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The Electron Capture Detector and The Study of Reactions With Thermal Electrons

  • ID: 2172662
  • Book
  • 416 Pages
  • John Wiley and Sons Ltd
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Covers the general theory and practice of using an Electron Capture Detector (ECD) to study reactions of thermal electrons with molecules

In 1897, J. J. Thompson "discovered" the electron. Around the same time, Mikhail Semenovich Tswett presented a lecture on his novel method of dynamic adsorption analysis, soon known as chromatography. These achievements laid the groundwork for James Lovelock, who fifty years later observed the perturbation of ion currents by the reactions of thermal electrons with molecules. Lovelock’s invention of the Electron Capture Detector (ECD) created an instrument for measuring the properties of these compounds and the reactions involved.

Today, with the ECD in widespread use and many molecular affinities and rate constants for thermal electron attachment measured, it is an appropriate time to review the techniques for studying the reactions of thermal electrons with molecules. The Electron Capture Detector and the Study of Reactions with Thermal Electrons provides just such a timely review, as well as a thorough evaluation of the results attained thus far. In addition, this text:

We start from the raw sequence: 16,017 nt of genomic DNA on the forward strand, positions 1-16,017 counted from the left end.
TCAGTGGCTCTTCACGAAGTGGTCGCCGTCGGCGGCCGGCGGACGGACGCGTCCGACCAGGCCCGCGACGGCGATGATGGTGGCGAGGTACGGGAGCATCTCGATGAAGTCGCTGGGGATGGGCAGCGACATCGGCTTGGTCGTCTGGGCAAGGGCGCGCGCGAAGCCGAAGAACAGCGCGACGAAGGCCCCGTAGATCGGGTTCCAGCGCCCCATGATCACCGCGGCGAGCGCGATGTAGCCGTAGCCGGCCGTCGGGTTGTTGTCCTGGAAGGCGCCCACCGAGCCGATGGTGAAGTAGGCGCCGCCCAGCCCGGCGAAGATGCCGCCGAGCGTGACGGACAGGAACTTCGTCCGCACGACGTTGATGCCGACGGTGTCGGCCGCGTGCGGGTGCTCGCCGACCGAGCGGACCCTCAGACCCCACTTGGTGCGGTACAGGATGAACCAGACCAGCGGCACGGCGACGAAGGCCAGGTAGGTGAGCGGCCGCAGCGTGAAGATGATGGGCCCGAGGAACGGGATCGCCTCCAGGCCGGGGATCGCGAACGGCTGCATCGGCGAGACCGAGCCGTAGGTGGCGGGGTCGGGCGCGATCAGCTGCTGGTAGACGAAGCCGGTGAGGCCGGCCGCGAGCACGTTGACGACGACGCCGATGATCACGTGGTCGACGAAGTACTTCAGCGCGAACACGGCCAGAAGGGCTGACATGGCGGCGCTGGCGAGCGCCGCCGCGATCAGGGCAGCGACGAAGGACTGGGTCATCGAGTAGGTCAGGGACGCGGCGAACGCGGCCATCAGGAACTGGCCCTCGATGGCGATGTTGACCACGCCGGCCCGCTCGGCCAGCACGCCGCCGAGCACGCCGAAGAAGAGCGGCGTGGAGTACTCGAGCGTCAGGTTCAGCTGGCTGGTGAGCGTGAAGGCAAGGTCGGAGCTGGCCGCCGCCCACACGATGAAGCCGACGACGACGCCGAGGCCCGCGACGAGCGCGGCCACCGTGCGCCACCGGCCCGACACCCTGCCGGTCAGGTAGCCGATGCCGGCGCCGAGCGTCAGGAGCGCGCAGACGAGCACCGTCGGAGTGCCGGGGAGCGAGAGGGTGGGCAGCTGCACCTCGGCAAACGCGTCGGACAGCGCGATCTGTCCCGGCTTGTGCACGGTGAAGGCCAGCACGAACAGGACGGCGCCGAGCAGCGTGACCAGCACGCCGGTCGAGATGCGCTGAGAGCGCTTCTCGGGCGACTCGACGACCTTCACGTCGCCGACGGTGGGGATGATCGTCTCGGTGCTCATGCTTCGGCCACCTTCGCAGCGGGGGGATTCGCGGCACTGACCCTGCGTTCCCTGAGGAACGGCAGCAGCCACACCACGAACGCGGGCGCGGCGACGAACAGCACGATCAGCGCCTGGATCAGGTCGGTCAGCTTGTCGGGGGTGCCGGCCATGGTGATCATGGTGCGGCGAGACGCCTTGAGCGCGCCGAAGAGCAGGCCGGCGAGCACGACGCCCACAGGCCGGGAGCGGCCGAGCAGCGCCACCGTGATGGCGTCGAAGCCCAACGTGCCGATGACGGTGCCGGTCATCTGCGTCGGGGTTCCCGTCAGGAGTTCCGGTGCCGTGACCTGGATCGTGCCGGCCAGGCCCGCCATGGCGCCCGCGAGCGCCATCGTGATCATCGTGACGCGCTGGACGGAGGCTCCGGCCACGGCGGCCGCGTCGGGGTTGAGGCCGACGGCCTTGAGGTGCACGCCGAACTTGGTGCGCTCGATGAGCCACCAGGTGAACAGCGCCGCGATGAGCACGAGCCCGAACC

• Summarizes other methods for studying reactions of thermal electrons with molecules
  • Reviews electron affinities and thermodynamic and kinetic parameters of atoms, small molecules, and large organic molecules obtained using various techniques
  • Describes ECD applications in analytical chemistry, physical chemistry, and biochemistry
  • Provides an Appendix with electron affinities in tabular form

With coverage ranging from the history of the electron to definitions and nomenclature, experimental procedures, and modern applications, the scope of this text is greater than any other available book on the subject of negative ions. Professionals and graduate students in analytical, physical, and environmental chemistry can now turn to The Electron Capture Detector and the Study of Reactions with Thermal Electrons for a comprehensive guide to the theory and practice of ECD.

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1. Scope and History of the Electron.

1.1 General Objectives and Organization.